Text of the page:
Meanwhile I was stuck behind an extremely obnoxious group of boys.  Extremely.  Honestly.  They were bumping each other, yakking away with each other, bursting out laughing when someone bumped into a row of tables that were leaned against the wall.  

I resigned myself to my fate, apologized to my mom (via text; thank you, Alexander Graham Bell), and took out my iPhone (which I thankfully had the foresight to bring, along with a pair of earbuds).  Then I plugged one ear, turned the volume up, and started bopping along to 1 Girl Nation, a new five-part Christian girl group (squeee!!!!) that I recently found.  Their debut album came out a couple days ago, and I really like them.  I began with "Count Your Rainbows," which has a really awesome rapping part in it, and wound my way through "Love Like Crazy" (feat. Royal Tailor), "1 Girl Nation (which explains how girls need to unite under Jesus), and "Invade" (which is kind of techno, and might sound offensive to an atheist, but I like the beat, and besides, I'm not an atheist ;).  

Even though I had been pretty wound up (argument with your mom, stuck in a huge line, behind a bunch of weird boys), I felt myself relaxing as I listened to 1 Girl Nation's chatty, catchy stuff.  I'm not kidding.  This might sound cliche, but moments like those happen when you find yourself relaxing to wonderful music during a long day.

I unwound, but kept an eye on the boys in front of me.  

Then they *happened* to find out that you needed a parent to sign away a bunch of permission forms.

Give me a break.  

I guess they don't have as wonderful parents as I do, who gave me the registration forms and had me sign them instead of me having them sign it.

Gradually the boys in front of me discovered that their parents had signed it, but one kid found out that his parents hadn't done it.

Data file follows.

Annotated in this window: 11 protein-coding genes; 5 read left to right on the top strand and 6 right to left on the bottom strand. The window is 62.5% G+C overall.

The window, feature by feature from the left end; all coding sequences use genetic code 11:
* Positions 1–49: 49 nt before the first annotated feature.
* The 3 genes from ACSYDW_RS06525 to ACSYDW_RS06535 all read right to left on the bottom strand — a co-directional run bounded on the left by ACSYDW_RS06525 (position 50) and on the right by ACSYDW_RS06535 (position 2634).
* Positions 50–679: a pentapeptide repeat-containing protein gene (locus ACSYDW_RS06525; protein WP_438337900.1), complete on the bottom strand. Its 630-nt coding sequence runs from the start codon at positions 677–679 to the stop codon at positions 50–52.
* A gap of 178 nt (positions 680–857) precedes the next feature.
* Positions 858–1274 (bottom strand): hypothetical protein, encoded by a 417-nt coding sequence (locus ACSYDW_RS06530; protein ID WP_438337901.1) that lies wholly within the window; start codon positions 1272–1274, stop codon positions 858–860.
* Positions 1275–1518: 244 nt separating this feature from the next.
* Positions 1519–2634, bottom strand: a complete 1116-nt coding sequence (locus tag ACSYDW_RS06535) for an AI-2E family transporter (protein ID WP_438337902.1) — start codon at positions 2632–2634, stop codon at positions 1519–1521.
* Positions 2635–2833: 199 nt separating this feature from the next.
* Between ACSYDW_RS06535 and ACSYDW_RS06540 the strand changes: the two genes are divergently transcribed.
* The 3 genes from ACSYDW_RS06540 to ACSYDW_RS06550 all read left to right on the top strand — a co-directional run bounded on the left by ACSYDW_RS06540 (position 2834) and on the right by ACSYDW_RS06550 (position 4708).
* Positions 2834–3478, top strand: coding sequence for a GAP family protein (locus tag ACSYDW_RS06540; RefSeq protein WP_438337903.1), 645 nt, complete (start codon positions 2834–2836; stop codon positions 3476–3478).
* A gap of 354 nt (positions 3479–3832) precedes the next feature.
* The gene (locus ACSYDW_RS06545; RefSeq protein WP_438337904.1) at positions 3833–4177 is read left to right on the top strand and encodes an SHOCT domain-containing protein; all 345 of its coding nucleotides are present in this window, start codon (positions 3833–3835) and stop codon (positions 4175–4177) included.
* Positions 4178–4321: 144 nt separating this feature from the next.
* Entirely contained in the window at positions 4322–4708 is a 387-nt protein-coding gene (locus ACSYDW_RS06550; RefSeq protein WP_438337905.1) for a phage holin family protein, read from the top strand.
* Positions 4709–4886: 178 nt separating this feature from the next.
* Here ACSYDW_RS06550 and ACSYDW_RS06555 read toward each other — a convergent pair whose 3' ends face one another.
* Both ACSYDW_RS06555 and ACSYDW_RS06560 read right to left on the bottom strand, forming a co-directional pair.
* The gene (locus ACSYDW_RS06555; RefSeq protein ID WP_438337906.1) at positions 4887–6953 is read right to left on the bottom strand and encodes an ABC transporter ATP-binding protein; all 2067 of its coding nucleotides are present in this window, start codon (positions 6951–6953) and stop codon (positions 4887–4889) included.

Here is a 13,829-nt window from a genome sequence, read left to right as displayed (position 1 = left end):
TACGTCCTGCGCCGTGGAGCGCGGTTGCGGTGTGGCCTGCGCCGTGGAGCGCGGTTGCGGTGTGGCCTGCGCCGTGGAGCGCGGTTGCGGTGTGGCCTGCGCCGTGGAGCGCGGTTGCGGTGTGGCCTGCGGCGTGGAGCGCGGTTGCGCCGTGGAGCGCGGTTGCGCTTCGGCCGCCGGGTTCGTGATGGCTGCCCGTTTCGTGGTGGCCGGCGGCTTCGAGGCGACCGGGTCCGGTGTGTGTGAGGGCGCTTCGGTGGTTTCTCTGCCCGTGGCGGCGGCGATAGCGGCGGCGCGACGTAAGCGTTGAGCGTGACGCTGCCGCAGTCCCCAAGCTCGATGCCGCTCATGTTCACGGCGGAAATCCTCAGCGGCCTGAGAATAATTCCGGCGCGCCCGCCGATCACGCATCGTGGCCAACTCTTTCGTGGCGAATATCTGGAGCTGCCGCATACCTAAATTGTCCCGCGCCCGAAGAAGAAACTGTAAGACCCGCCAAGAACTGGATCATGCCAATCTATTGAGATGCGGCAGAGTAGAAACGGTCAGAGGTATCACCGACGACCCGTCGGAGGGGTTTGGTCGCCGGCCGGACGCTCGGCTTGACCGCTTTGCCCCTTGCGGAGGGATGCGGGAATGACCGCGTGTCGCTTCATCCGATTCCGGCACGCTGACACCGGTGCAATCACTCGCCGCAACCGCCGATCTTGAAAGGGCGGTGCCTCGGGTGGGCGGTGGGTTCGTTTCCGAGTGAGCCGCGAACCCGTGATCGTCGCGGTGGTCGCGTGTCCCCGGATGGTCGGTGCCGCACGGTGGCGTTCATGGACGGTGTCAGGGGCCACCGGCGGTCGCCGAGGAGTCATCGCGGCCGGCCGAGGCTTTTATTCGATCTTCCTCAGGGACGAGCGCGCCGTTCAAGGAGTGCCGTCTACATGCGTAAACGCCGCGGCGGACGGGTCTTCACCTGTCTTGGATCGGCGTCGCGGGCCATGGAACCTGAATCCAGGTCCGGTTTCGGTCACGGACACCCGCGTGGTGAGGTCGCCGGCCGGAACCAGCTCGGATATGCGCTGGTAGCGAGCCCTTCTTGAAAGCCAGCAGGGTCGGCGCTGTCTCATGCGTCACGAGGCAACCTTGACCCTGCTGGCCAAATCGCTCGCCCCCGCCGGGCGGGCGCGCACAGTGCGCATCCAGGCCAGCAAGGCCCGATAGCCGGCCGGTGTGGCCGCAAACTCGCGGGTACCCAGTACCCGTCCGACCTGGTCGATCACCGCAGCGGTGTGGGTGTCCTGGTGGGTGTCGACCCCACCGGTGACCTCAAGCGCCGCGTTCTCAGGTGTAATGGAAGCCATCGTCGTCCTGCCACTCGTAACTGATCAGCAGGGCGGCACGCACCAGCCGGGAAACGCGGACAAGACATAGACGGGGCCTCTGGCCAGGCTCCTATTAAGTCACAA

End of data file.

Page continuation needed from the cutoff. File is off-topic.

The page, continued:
Then he walked over to one of the tables leaning against the wall, used a pen somebody gave him, and promptly forged his parents' writing.  I was close enough to tell that he wasn't doing a very good job.

I overheard someone later and found out that he'd gotten caught.

After waiting an hour in line, I finally got to go around to the different "stations" they'd set up.  Paperwork station at the front office, booster clubs, ASB, picture taking (they had a nifty little machine that printed your picture out on an ID card), class assignments, etc., finally ending with picking up your books (we get two sets, one to keep at home and the other in the respective classrooms).  Right now, I have books for my biology, spanish, and math classes in my possession (apparently literature is online).  


Those are my classes (if you're bored to death right now, I don't blame you--this is a long post, and I needed a picture to break it up).  I'm happy to get into Language Arts 1 Honors--I mean, can't you tell from all these blog posts?--and yes, I made Geometry Honors.  I can guess that I did well on my retake of the math test.  Those two months of studying paid off.  I wanted to get into Biology Honors, but I'm in Biology, for some reason.  Health/Careers is a given--it's one of the core classes, for some reason.  Spanish 1 is an elective (I just looked in the book and I have no idea what the various Spanish phrases are.  I guess I'll find out in class).  And P.E. is another core class--and that's tennis!  Yay!  I made JV!!!!!!

And that's it.  I came home, plumb tuckered out.  And I figured out that I missed Laser Tag with my tennis team at 4.  Oh, well.  I'll have to hang out with them later (we have the whole year to, anyway).

And here I am now, writing my weird, boring, zany, random life for you to read. 

I've been sheltered for almost my entire life, and now I'm out in the open.  This is the real world.  My bubble has been popped.  Well, not entirely.  Because my town is comparatively conservative (many go to the local churches), we're probably sheltered from the real world too, though not as much.  I mean, we don't have to go through any of the things that, like, inner city kids have to go through (I'm not joking--there are metal detectors and security guards in inner city high schools).  

So, really, while my outermost bubble has been popped, my inner bubbles haven't.  As long as I block out most of the world's noise and listen to the message 1 Girl Nation and many other Christian artists bring, I think I'll survive high school ;)